- By Admin
In the wake of the Harvey Weinstein allegations and the #MeToo movement on social media, it feels as if there a seismic change is about to take place. And while it has been cheering to see women refuse to be silenced or shamed as they raise their voices and share their stories, it has also highlighted the heart-breaking pervasiveness of sexual violence in today’s society. It seems as if no woman will escape unscathed without experiencing some form of harassment, from the relatively ‘minor’ (being catcalled on the street) to the devastating (rape and sexual assault.) After a lifetime of this kind of treatment, many women almost begin to see sexual harassment as the price that they must pay in order to move through the world in a female body. And it is exhausting.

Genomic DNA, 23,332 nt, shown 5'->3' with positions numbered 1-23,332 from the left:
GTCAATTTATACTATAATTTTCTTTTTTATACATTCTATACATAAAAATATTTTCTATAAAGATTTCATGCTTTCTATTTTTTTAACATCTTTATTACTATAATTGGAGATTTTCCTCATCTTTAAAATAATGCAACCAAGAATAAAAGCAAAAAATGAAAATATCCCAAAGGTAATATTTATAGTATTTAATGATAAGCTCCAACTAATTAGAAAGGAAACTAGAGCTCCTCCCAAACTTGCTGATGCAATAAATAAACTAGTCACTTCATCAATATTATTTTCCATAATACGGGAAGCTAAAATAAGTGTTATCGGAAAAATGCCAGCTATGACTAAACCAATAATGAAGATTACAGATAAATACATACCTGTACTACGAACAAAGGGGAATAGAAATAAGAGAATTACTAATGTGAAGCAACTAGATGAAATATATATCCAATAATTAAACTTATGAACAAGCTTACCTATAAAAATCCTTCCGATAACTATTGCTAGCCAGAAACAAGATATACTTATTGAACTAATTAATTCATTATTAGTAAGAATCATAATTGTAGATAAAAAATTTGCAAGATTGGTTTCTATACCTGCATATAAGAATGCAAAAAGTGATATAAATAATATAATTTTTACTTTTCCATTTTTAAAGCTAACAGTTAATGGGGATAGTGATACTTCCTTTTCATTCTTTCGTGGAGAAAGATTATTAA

While the revelations of the last few months have merely confirmed women’s own experiences, the reactions of others have been interesting. Many men have also come forward to share their stories of harassment, but I have seen others expressing fear that women speaking out is a ‘witch hunt’ and is creating a culture where people will be afraid to say or do anything lest it be misconstrued as harassment. In my opinion, this demonstrates an intrinsic lack of understanding around sexual violence, and the issue of consent in particular. It’s very simple – if you don’t want to be accused of sexually harassing someone, then don’t sexually harass them. Consent is the crux of the matter – does the other person want to have sex with you? Do they want you to flirt with them? Do they want you to touch them? Is their consent given freely, without fear of retribution because you are in a greater position of power? Consent is enthusiastic, conscious, and utterly unmistakeable. There isn’t any such thing as a ‘grey area’ if you are truly listening to what the other person is saying.